Can you really call it forged ?

Joined
Dec 24, 2005
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Hi, I'm new to the forum and to making knives & hawks (2 & 1/2 weeks in).I have noticed that a lot of the so called forged hawks are only very roughly forged to shape and then the majority of the work is done on a grinder/sander..Is this really forged:confused: ?? Or is it stock removal?? I have been putting in a lot of effort trying to forge to about 99% and only use the sander/grinder to clean & sharpen the edge!! I know that the old blacksmiths did not have access to modern tools but does that make it "wrong" to cheat and do most of the hard work with them? Just asking:confused:
 
Joined
Oct 13, 2005
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Well in my opinion it's whatever you want your finished product to look like. There are not a lot of makers that just forge and sharpen. Blacksmiths have had files and a way to make things smooth and pollished for a long time. Todays bladesmiths use a combination of forging and stock removal as they have in years gone by we are just a little more automated. But yes in mho they are forged if you heat it up and pound it with a hammer to rough shape.

Bob

http://www.wrtcleather.com/1-ckd/hawks/hawks.html
 

Cliff Stamp

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Oct 5, 1998
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There was a discussion of this on the custom forum awhile back, is a knife forged if you just take a piece of steel once, hit it with a hammer and then grind it, how about if you forge a billet from a bearing and then grind the knife, of forge the basic shape but grind in a fuller, a clip, distal taper, etc. . The answer is that there is no general agreement on how much grinding can be done before it isn't reasonable to still call it forged.

-Cliff
 
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Dec 24, 2005
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thats about what I thought the answer would be, I was just looking for some insight on how others view the process..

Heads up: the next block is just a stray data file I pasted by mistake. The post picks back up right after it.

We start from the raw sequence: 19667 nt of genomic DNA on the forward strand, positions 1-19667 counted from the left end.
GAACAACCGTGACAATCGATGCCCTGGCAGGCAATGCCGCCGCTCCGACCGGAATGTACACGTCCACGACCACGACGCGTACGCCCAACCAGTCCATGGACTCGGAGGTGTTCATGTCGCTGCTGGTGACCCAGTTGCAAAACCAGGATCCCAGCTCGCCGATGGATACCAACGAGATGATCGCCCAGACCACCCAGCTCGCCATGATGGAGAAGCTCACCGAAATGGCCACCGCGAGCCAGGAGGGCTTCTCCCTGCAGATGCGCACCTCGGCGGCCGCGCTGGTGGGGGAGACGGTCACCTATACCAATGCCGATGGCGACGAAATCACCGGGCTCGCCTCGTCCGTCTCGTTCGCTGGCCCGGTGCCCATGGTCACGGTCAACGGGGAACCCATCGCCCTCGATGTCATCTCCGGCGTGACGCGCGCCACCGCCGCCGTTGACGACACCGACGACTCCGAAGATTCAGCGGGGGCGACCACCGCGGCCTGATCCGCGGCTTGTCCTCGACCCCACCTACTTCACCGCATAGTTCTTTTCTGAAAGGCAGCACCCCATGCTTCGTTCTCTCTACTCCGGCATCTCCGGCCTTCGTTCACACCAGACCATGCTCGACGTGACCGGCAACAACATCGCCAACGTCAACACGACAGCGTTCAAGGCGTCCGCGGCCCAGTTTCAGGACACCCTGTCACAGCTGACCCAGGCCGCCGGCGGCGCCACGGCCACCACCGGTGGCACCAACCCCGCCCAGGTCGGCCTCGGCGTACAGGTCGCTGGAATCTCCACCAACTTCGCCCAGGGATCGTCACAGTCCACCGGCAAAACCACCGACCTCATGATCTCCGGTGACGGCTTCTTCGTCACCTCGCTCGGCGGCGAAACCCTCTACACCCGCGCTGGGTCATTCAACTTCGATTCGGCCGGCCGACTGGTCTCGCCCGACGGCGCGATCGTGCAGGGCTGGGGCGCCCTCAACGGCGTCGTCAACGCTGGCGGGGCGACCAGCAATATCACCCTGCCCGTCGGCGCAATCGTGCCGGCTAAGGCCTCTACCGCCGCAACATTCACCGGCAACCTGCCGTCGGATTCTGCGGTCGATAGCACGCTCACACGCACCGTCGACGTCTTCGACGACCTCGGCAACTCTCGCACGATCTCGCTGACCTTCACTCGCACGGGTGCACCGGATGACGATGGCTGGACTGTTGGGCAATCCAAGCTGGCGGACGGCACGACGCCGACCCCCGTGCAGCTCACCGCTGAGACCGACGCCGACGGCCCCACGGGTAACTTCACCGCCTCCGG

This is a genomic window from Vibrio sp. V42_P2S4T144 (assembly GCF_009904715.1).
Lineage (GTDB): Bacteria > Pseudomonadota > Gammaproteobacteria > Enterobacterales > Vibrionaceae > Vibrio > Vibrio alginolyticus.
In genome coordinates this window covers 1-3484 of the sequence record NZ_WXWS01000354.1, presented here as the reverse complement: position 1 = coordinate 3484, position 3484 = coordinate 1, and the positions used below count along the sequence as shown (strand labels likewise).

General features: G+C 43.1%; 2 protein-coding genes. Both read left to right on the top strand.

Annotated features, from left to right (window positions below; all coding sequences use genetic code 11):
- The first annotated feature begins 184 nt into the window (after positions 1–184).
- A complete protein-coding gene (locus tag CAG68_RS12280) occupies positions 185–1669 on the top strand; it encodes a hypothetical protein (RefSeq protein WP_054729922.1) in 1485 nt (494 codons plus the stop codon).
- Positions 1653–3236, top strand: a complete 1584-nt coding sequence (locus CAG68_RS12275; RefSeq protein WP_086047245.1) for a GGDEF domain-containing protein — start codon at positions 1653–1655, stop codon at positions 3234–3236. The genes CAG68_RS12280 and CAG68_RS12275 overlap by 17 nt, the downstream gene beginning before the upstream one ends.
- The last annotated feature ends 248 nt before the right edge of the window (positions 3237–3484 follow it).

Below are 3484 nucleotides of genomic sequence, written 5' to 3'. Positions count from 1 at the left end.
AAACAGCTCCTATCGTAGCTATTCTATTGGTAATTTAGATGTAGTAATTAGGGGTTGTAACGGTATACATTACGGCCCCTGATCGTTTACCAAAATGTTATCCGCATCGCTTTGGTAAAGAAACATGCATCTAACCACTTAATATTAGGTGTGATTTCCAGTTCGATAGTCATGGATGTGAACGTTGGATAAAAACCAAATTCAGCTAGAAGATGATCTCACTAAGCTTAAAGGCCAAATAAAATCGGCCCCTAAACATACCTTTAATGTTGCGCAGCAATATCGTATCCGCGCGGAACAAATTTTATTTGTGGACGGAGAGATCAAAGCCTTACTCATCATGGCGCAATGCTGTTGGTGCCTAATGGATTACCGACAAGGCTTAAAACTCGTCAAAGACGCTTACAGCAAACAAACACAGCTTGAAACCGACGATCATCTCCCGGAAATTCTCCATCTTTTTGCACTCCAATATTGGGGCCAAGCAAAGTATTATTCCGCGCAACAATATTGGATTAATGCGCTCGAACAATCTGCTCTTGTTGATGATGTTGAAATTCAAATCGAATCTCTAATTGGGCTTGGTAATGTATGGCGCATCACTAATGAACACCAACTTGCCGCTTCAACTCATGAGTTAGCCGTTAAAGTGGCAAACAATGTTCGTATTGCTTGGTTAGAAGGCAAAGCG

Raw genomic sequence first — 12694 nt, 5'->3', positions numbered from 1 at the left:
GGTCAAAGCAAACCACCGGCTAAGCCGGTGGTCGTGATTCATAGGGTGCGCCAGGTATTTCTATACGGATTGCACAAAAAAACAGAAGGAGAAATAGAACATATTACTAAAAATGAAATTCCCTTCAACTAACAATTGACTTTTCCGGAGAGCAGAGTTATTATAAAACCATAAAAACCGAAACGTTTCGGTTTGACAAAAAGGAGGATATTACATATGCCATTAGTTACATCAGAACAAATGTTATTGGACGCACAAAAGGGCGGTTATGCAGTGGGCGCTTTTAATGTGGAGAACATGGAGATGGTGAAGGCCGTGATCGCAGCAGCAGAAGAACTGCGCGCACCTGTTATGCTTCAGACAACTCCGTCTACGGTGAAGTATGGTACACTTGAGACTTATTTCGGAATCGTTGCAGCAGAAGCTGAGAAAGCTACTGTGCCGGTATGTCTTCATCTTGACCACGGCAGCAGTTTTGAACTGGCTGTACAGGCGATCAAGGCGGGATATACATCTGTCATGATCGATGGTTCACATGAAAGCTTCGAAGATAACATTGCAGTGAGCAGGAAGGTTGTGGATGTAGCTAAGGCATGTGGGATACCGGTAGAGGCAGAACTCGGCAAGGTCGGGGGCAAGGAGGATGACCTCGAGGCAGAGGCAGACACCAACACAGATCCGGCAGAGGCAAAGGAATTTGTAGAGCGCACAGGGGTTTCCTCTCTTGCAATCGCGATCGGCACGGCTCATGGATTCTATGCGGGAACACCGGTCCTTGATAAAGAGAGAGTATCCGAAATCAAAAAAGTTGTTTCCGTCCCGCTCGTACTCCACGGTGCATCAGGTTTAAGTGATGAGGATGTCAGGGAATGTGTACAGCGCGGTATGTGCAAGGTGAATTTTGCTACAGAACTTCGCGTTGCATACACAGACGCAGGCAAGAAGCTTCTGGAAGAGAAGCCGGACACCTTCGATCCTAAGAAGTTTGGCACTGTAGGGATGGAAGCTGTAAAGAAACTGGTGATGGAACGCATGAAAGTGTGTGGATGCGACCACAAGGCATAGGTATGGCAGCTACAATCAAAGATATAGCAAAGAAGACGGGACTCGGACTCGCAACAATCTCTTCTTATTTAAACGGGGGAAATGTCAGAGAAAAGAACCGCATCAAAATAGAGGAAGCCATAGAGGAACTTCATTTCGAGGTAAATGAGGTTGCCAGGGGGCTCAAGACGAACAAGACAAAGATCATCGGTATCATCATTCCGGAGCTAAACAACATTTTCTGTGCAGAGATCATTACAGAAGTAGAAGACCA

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Jan 6, 2006
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allot of knifemakers nowerdays forge the blade to the shape but they do not put the bevels in. They also leave the blade shape a bit bigger than the intended shape in the end. They say that this is a sacraficial layer of steel that gets ground off afterwards. This system is used by guys like Ed Fowler who has persued high performance blades. Whether it is right or wrong is debateable but in the end his knives are high performance items. There are also guys who forges the blades to 99% completion and then they heat treat it. What you normally find then is that when that blade is used it does not hold such a good edge in the beginning but as the blade gets sharpened a few times it gets into the virgin steel that was not exposed to the heat treating cycle. This is when it starts to perform better. (l am talking about High Carbon steels here) My personall opinion here is that you should follow the path that spins your wheel. After all the art of Bladesmithing is a personall journey and it should give you satisfaction first and formost. So, only you will know if you are forging the blade of using stock removal. Also remember the more time spent at the forge, the less time spent grinding!
 
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Nov 29, 2001
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All of our tomahawks are completely hand-forged. The only time it hits the grinder is to clean up the edges and sharpened it and polish it if someone ordered it that way.
 

TLM

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Jan 11, 2000
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Technically the steel "feels" the forging when the deformation has been large enough that recrystallization can happen. There are of course other definitions but this atleast makes the end result different from just normalized bar steel.

TLM
 
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